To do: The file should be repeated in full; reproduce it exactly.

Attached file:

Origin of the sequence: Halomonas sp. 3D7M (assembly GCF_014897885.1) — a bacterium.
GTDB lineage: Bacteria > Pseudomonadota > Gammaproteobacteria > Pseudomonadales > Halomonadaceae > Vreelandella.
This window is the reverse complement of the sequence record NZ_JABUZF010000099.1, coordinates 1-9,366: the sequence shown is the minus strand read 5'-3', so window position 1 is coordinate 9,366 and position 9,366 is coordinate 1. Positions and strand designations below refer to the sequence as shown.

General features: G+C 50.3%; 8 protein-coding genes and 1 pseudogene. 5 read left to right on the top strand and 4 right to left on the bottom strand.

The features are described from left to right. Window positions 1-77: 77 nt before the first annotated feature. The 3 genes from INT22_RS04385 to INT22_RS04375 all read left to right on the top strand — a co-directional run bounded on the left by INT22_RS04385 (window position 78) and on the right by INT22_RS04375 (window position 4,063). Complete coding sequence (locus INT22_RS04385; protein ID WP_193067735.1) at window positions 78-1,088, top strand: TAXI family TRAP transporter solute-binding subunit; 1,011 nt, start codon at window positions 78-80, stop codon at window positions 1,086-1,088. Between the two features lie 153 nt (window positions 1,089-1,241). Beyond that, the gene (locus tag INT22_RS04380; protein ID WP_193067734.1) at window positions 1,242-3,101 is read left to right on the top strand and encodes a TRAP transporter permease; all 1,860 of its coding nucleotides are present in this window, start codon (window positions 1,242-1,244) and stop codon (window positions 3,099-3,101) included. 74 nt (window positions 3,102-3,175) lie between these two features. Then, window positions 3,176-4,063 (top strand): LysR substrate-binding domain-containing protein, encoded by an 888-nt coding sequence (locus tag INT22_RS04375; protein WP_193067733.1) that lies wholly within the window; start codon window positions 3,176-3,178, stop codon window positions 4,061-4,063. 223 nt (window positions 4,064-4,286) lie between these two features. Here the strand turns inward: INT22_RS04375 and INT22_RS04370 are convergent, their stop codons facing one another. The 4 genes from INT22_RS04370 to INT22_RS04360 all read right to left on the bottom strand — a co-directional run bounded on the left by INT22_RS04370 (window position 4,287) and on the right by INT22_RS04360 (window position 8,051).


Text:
Origin of the sequence: Halomonas sp. 3D7M (assembly GCF_014897885.1) — a bacterium.
GTDB lineage: Bacteria > Pseudomonadota > Gammaproteobacteria > Pseudomonadales > Halomonadaceae > Vreelandella.
This window is the reverse complement of the sequence record NZ_JABUZF010000099.1, coordinates 1-9,366: the sequence shown is the minus strand read 5'-3', so window position 1 is coordinate 9,366 and position 9,366 is coordinate 1. Positions and strand designations below refer to the sequence as shown.

General features: G+C 50.3%; 8 protein-coding genes and 1 pseudogene. 5 read left to right on the top strand and 4 right to left on the bottom strand.

The features are described from left to right. Window positions 1-77: 77 nt before the first annotated feature. The 3 genes from INT22_RS04385 to INT22_RS04375 all read left to right on the top strand — a co-directional run bounded on the left by INT22_RS04385 (window position 78) and on the right by INT22_RS04375 (window position 4,063). Complete coding sequence (locus INT22_RS04385; protein ID WP_193067735.1) at window positions 78-1,088, top strand: TAXI family TRAP transporter solute-binding subunit; 1,011 nt, start codon at window positions 78-80, stop codon at window positions 1,086-1,088. Between the two features lie 153 nt (window positions 1,089-1,241). Beyond that, the gene (locus tag INT22_RS04380; protein ID WP_193067734.1) at window positions 1,242-3,101 is read left to right on the top strand and encodes a TRAP transporter permease; all 1,860 of its coding nucleotides are present in this window, start codon (window positions 1,242-1,244) and stop codon (window positions 3,099-3,101) included. 74 nt (window positions 3,102-3,175) lie between these two features. Then, window positions 3,176-4,063 (top strand): LysR substrate-binding domain-containing protein, encoded by an 888-nt coding sequence (locus tag INT22_RS04375; protein WP_193067733.1) that lies wholly within the window; start codon window positions 3,176-3,178, stop codon window positions 4,061-4,063. 223 nt (window positions 4,064-4,286) lie between these two features. Here the strand turns inward: INT22_RS04375 and INT22_RS04370 are convergent, their stop codons facing one another. The 4 genes from INT22_RS04370 to INT22_RS04360 all read right to left on the bottom strand — a co-directional run bounded on the left by INT22_RS04370 (window position 4,287) and on the right by INT22_RS04360 (window position 8,051).